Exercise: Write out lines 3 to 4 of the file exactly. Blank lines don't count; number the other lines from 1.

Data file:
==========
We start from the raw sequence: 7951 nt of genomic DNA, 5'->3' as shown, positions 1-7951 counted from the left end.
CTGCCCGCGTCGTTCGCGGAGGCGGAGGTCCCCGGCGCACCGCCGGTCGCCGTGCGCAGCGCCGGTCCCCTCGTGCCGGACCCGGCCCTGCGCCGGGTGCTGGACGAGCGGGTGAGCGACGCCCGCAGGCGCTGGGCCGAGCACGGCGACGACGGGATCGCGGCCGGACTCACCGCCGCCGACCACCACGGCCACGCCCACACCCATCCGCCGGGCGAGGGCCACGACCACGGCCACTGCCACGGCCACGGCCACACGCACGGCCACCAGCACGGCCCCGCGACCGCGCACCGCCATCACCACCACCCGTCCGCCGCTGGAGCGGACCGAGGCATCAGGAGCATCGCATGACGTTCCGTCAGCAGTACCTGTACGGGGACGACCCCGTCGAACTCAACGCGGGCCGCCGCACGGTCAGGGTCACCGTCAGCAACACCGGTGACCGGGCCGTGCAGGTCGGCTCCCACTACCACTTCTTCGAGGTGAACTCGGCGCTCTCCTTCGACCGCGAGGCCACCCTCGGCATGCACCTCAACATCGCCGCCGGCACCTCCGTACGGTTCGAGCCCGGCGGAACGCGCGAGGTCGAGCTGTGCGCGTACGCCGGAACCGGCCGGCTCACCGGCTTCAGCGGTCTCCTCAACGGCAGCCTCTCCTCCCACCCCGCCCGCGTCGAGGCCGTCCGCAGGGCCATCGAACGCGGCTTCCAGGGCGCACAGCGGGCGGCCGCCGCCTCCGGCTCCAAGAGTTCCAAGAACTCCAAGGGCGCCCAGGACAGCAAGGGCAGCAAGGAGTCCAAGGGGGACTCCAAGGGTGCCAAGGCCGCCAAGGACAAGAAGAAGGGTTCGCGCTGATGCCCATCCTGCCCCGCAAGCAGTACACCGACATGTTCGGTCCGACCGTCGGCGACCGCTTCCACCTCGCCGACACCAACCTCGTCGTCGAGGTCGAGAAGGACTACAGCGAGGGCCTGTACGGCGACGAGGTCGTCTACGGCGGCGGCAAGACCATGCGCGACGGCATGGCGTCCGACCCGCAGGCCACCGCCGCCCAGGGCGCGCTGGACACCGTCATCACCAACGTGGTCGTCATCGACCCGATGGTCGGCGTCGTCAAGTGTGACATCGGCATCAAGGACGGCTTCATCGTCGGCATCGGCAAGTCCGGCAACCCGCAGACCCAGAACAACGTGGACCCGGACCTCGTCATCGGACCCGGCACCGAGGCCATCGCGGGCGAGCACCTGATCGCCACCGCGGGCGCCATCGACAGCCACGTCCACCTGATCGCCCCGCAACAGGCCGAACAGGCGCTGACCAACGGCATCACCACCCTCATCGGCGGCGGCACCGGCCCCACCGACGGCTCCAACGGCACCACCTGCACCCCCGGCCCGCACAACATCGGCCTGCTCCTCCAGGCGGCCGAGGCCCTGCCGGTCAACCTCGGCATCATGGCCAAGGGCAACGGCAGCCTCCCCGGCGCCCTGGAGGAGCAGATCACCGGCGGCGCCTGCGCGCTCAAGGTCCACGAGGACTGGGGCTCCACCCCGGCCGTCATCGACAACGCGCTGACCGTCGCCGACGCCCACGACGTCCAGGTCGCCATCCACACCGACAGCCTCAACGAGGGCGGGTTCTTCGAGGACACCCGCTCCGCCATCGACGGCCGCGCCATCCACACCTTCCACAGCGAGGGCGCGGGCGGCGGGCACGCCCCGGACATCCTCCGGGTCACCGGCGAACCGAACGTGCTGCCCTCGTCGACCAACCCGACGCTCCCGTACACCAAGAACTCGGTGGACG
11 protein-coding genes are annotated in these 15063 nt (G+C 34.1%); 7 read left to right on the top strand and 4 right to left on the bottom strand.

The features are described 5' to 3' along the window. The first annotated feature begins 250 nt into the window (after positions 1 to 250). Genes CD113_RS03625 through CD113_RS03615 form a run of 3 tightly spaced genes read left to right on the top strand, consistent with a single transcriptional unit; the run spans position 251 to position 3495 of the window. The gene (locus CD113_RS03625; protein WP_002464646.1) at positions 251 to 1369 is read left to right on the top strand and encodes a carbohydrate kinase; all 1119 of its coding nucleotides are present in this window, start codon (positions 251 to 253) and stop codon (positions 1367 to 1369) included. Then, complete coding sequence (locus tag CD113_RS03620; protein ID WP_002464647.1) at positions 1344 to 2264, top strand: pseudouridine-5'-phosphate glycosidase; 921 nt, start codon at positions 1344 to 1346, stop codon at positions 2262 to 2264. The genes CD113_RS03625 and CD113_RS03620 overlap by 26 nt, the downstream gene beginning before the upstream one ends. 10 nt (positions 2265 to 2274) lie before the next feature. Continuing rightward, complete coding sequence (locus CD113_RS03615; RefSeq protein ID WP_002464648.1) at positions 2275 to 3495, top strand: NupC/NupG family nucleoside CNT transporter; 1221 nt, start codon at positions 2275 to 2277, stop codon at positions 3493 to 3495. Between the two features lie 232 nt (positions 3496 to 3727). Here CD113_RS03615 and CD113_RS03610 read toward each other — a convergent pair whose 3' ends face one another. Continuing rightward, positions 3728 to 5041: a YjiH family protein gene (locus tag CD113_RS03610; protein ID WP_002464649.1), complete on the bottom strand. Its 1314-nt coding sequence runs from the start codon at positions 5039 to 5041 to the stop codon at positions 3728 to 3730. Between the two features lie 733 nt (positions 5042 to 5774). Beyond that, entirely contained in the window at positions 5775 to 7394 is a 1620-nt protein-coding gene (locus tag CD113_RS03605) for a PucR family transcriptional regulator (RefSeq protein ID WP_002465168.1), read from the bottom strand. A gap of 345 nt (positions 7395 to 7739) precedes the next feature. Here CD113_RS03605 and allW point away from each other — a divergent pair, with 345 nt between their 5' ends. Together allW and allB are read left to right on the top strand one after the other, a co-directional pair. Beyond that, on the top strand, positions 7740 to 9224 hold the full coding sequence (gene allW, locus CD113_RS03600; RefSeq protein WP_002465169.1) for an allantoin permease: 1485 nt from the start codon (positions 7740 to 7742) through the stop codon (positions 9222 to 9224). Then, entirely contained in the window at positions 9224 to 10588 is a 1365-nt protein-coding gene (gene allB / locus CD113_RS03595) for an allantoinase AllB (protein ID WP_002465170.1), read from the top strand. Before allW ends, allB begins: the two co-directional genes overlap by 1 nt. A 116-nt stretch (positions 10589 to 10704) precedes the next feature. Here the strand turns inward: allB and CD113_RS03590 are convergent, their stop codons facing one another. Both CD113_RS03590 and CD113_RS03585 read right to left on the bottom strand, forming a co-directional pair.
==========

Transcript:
11 protein-coding genes are annotated in these 15063 nt (G+C 34.1%); 7 read left to right on the top strand and 4 right to left on the bottom strand.

The features are described 5' to 3' along the window. The first annotated feature begins 250 nt into the window (after positions 1 to 250). Genes CD113_RS03625 through CD113_RS03615 form a run of 3 tightly spaced genes read left to right on the top strand, consistent with a single transcriptional unit; the run spans position 251 to position 3495 of the window. The gene (locus CD113_RS03625; protein WP_002464646.1) at positions 251 to 1369 is read left to right on the top strand and encodes a carbohydrate kinase; all 1119 of its coding nucleotides are present in this window, start codon (positions 251 to 253) and stop codon (positions 1367 to 1369) included. Then, complete coding sequence (locus tag CD113_RS03620; protein ID WP_002464647.1) at positions 1344 to 2264, top strand: pseudouridine-5'-phosphate glycosidase; 921 nt, start codon at positions 1344 to 1346, stop codon at positions 2262 to 2264. The genes CD113_RS03625 and CD113_RS03620 overlap by 26 nt, the downstream gene beginning before the upstream one ends. 10 nt (positions 2265 to 2274) lie before the next feature. Continuing rightward, complete coding sequence (locus CD113_RS03615; RefSeq protein ID WP_002464648.1) at positions 2275 to 3495, top strand: NupC/NupG family nucleoside CNT transporter; 1221 nt, start codon at positions 2275 to 2277, stop codon at positions 3493 to 3495. Between the two features lie 232 nt (positions 3496 to 3727). Here CD113_RS03615 and CD113_RS03610 read toward each other — a convergent pair whose 3' ends face one another. Continuing rightward, positions 3728 to 5041: a YjiH family protein gene (locus tag CD113_RS03610; protein ID WP_002464649.1), complete on the bottom strand. Its 1314-nt coding sequence runs from the start codon at positions 5039 to 5041 to the stop codon at positions 3728 to 3730. Between the two features lie 733 nt (positions 5042 to 5774). Beyond that, entirely contained in the window at positions 5775 to 7394 is a 1620-nt protein-coding gene (locus tag CD113_RS03605) for a PucR family transcriptional regulator (RefSeq protein ID WP_002465168.1), read from the bottom strand. A gap of 345 nt (positions 7395 to 7739) precedes the next feature. Here CD113_RS03605 and allW point away from each other — a divergent pair, with 345 nt between their 5' ends. Together allW and allB are read left to right on the top strand one after the other, a co-directional pair. Beyond that, on the top strand, positions 7740 to 9224 hold the full coding sequence (gene allW, locus CD113_RS03600; RefSeq protein WP_002465169.1) for an allantoin permease: 1485 nt from the start codon (positions 7740 to 7742) through the stop codon (positions 9222 to 9224). Then, entirely contained in the window at positions 9224 to 10588 is a 1365-nt protein-coding gene (gene allB / locus CD113_RS03595) for an allantoinase AllB (protein ID WP_002465170.1), read from the top strand. Before allW ends, allB begins: the two co-directional genes overlap by 1 nt. A 116-nt stretch (positions 10589 to 10704) precedes the next feature. Here the strand turns inward: allB and CD113_RS03590 are convergent, their stop codons facing one another. Both CD113_RS03590 and CD113_RS03585 read right to left on the bottom strand, forming a co-directional pair.